1. We have added a Gift Upgrades feature that allows you to gift an account upgrade to another member, just in time for the holiday season. You can see the gift option when going to the Account Upgrades screen, or on any user profile screen.
    Dismiss Notice

What is the solution to 1UpT?

Discussion in 'Civ5 - General Discussions' started by TheMarshmallowBear, Sep 21, 2011.

  1. Aristos

    Aristos Lightseeker

    Joined:
    Dec 11, 2001
    Messages:
    3,575
    Gender:
    Male
    Location:
    Deep inside...
    Indeed. Call to Power 2 had that model, they called it Public Works and you had to accumulate PW units (derived from your production "hammers"), and then invest those PW in improvements. Worked very well and got rid of the micro related to workers. Also, CTP2 had a mixed combat model, 12UPT called an army where combined arms was rewarded (three lines of combat, infantry in front, cavalry in flanks, flanking was that the cavalry could attack anyone in front or sidewise and add to the infantry attack, second line short range (archers, MG, etc), third line arty, siege, etc... combat was simulated inside a little window that included terrain factors, you could not "move" the units inside the combat window but you could retreat your remaining force if things were going badly...

    Perfect combat model for a civ game. No SoD, no CoD, strategical depth and some tactical elements simulated within a manageable frame. The perfect solution, if you ask me.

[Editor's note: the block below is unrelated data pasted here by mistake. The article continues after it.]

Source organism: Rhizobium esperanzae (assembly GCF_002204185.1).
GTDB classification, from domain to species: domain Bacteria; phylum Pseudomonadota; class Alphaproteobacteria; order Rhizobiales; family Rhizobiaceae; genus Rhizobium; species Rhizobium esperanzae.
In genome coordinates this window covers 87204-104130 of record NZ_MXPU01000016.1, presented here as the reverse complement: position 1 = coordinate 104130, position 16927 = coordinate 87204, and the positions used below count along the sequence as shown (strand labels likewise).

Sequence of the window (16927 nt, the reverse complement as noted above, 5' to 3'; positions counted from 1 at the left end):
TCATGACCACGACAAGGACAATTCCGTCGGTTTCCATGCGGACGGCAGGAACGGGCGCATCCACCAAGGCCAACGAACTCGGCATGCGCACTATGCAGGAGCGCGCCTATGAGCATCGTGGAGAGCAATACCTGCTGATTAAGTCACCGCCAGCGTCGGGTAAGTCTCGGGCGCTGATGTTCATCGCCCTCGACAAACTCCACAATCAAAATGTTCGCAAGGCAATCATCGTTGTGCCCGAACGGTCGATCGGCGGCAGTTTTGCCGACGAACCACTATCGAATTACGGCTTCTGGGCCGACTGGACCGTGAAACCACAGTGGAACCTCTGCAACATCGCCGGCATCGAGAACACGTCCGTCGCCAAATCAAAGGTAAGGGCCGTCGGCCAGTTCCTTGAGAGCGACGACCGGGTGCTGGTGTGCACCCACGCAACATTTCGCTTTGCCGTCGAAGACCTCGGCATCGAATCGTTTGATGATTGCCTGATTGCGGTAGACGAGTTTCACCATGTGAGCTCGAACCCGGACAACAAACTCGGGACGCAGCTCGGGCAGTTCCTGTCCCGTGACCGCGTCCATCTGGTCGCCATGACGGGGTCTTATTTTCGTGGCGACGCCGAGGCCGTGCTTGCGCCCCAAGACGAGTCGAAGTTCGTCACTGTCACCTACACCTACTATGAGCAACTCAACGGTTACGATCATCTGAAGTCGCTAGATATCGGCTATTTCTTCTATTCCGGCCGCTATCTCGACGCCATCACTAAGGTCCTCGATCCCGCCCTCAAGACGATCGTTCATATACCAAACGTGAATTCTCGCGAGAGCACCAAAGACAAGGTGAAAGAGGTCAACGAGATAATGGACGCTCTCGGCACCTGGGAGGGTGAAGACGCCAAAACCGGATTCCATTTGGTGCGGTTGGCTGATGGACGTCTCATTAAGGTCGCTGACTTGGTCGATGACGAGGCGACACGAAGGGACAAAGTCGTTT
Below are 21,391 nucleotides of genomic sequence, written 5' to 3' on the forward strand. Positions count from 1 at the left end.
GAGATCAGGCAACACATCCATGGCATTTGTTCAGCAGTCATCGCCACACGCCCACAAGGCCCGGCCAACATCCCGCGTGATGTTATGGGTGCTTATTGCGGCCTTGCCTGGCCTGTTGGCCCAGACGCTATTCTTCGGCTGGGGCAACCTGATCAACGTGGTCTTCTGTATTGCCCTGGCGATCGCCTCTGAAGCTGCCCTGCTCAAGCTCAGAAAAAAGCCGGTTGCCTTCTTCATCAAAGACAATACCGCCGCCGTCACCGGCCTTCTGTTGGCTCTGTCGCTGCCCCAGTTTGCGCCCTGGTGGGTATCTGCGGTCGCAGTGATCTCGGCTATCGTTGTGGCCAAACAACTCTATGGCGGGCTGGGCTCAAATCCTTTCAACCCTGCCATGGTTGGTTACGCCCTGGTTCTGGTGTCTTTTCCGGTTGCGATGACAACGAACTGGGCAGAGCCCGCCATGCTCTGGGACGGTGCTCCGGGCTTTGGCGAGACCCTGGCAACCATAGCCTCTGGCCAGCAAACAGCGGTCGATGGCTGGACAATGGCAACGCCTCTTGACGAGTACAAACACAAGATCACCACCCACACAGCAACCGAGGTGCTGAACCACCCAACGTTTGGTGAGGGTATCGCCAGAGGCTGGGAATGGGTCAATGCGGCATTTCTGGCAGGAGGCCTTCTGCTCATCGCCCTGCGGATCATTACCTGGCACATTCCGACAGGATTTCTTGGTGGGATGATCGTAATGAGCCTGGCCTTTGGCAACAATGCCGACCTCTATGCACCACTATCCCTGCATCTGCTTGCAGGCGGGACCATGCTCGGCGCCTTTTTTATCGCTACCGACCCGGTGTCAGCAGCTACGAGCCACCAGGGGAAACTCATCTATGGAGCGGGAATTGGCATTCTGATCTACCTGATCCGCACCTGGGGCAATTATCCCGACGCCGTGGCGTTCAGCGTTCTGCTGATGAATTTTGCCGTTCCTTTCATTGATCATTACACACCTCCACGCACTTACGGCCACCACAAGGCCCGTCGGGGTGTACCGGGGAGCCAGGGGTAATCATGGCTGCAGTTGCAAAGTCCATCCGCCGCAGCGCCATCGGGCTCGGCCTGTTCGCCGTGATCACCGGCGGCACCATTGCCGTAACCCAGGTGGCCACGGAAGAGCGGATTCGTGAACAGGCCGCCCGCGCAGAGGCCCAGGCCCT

Why did lil' Jony refuse to learn from others? Who knows.
     
  2. binhthuy71

    binhthuy71 Emperor

    Joined:
    Nov 3, 2003
    Messages:
    1,887
    Location:
    Southern California foothills
    That sounds very good to me. Was it possible in CTP2 to digress from combat to take care of business back home or was a battle always resolved in one turn?
     
  3. Aristos

    Aristos Lightseeker

    Joined:
    Dec 11, 2001
    Messages:
    3,575
    Gender:
    Male
    Location:
    Deep inside...
    The battle was simulated within seconds, not a big deal since you would have a few armies positioned in the map (each army max 12 units including generals, who made a big difference). The simulation gave you just enough time to monitor the battle in case you wanted to retreat if loosing. I didn't mind at all the little time it took to sim the battle as the price for having true armies. You would try to optimize the combined arms approach as a three lines army was clearly superior to a non-combarms army. Nonetheles, for pillaging and harrassing and delaying tactics you would use lesser "army corps", only cav for example, for fast incursions to destroy key improvements or scouting. Armies and units had ZoC too.

    I truly do not understand why this model was completely disregarded when considering the "next step" for civ. It needed a little refinement perhaps, but it is probably the best solution for combat for a game with the scope of civ.

    If you can find a CtP2 version of the game somewhere to buy, there is a modified legal version over at Apolyton's website, developed by Martin G., which makes the game even better, if you can ignore outdated (yet very functional) graphics...
     
  4. Psyringe

    Psyringe Scout